US 3209362 A
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Description (OCR text may contain errors)
Sept. 28, 1965 S. D. SPIEGELMAN LOG-PERIODIC BOW-TI E ANTENNA Filed Jan. 8, 1964 INVENTOR, STANLEY D. SPIEGELMAN.
United States Patent 3,209,362 LOG-PERIODIC BOW-TIE ANTENNA Stanley D. Spiegelman, Plainview, N.Y., assignor to the United States of America as represented by the Secretary of the Army Filed Jan. 8, 1964, Ser. No. 336,609 4 Claims. (Cl. 343792.5)
The present invention relates to a bow-tie log-periodic antenna and more particularly to a broadband, linearlypolarized, unidirectional antenna which has the property that the location of its phase canter (effective center of radiation) is essentially independent of frequency.
This antenna was developed to fill the requirement for a broadband primary feed for a paraboloidal reflector. Proper operation of such primary feeds require that the phase center be located at the focus of the paraboloid. If the phase center is displaced from the focus along the focal axis, the result is a loss in gain. If the displacement is transverse to the focal axis, the secondary beam from the reflector will be tilted away from the focal axis.
The general purpose of this invention is to provide a unidirectional, broadband antenna the phase center of which remains substantially fixed. To obtain this, the present invention contemplates a unique arrangement of two log-periodic antenna elements, in the shape of a bow-tie, and fed in parallel against a ground plane. It will also be seen that this arrangement does not require a balanced feed and may therefore be fed directly by a coaxial line.
It is, therefore, the object of this invention to provide a broadband, linearly-polarized, unidirectional antenna having a fixed phase center.
It is also an object of this invention to provide a broadband, linearly-polarized, unidirectional antenna having a fixed phase center which can be fed directly by an unbalanced feed.
Other objects and many of the attendant advantages of this invention will be readily appreciated as the same becomes better understood by reference to the following detailed description when considered in connection with the accompanying drawings in which like reference numerals designate like parts throughout the figures thereof, and wherein:
FIG. 1 shows a side elevation view, partly in section, of a preferred embodiment of the invention; and
FIG. 2 shows a view of one of the antenna elements looking in the direction of the arrows 22 of FIG. 1.
Referring now to the drawings, wherein like reference characters designate like or corresponding parts throughout the several views, there is shown in FIG. 1 an antenna 11 having a highly conductive ground plane and two antenna elements 12 and 13. The outer conductor 14 of a coaxial line is connected to the ground plane 10 while the inner conductor 15 is connected to the antenna elements 12 and 13 at their apex or common feed point 20. The ground plane 10 should extend a substantial distance beyond all sides of the elements 12 and 13.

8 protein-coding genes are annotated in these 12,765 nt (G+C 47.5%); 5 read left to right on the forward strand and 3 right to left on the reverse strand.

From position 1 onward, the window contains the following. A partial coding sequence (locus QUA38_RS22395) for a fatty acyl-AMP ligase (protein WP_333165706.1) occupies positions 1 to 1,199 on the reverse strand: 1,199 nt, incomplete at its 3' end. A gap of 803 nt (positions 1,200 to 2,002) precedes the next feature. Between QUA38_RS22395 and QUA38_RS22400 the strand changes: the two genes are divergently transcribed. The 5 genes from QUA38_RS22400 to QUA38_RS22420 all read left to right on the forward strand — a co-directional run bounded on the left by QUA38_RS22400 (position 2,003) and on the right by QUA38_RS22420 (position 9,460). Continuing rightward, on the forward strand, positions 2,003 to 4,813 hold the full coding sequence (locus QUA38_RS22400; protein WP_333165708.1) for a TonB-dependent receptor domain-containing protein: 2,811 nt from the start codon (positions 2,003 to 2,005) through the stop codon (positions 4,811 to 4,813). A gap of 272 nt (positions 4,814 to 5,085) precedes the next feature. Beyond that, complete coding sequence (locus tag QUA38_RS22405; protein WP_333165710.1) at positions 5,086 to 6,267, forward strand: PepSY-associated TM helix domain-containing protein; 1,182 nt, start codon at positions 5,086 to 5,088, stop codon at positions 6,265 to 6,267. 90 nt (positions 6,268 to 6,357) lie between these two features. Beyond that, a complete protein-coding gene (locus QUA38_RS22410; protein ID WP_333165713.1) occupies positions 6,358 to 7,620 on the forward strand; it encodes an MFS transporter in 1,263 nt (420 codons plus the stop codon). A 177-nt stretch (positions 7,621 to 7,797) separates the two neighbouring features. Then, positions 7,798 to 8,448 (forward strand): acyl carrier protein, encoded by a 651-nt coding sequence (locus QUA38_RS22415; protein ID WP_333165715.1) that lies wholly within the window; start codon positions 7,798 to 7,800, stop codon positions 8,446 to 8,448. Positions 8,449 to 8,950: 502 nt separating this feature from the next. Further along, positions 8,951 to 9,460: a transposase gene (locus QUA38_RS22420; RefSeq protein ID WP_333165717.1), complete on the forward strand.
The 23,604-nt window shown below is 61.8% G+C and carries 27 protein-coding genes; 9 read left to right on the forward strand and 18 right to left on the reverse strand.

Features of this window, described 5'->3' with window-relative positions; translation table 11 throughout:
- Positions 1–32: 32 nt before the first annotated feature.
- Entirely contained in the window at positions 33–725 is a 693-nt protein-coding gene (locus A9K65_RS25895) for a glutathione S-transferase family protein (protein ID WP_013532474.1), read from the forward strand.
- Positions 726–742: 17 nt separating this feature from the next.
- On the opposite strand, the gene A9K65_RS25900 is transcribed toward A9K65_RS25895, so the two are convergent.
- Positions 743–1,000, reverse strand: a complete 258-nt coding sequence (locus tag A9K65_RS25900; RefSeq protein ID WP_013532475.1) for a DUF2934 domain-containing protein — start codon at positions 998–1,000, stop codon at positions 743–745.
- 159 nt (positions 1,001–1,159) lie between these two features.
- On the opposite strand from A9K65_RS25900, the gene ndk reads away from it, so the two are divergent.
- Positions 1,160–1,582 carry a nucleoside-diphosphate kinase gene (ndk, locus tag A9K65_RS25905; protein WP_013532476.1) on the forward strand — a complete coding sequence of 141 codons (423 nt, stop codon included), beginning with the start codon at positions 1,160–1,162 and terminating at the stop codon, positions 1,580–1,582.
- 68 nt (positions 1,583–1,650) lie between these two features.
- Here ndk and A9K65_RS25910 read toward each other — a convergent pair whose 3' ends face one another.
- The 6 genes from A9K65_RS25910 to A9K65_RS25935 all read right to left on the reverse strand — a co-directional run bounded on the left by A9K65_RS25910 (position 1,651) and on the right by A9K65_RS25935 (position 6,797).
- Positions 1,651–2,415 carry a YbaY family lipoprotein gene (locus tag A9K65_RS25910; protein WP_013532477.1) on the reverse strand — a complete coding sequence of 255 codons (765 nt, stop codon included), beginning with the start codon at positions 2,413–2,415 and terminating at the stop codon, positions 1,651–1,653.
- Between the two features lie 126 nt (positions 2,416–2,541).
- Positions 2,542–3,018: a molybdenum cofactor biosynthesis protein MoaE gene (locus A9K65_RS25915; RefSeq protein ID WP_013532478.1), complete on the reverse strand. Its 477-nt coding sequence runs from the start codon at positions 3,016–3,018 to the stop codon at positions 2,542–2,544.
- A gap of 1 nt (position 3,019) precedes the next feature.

The antenna elements 12 and 13, which are identical, are conventional log-periodic antenna elements being generally triangular in shape and having staggered conducting teeth 16 and 17 extending laterally from a center conductor 18. As mentioned in FIG. 1, element 12 is a mirror image of element 13. Elements 1'2 and 13 and ground plane 10 are all mounted perpendicular to the plane of the paper as viewed in FIG. 1. The radiation characteristics of such antenna elements are well-known and are assumed to be common knowledge in the antenna art. Briefly, at a given frequency, the radiation from a log-periodic antenna element originates from a comparatively narrow radiating region centered around the tooth whose length is equal to one-quarter wavelength.
In the present device the radiating tooth will be fed against the ground plane 10. It is now readily seen that the effective phase center of element 13 together with its image, formed by the ground plane 10, will be located at the ground plane or at the axis of symmetry of element 13 and its image. The location of the phase center can be calculated approximately from the following formula:
(i=2 001; 3 cos where d is the distance from apex 20 to the phase center along plane 10 as viewed in FIG. 1, A is the wavelength at the operating frequency, a is the angle formed between the outer edges of teeth 16 and 17, and 11/ is the angle formed between the element 13 and its image or in other words, p is twice the angle formed between element 13 and the ground plane 10. From this equation it is seen that the location of the phase center is dependent upon the wavelength at the operating frequency.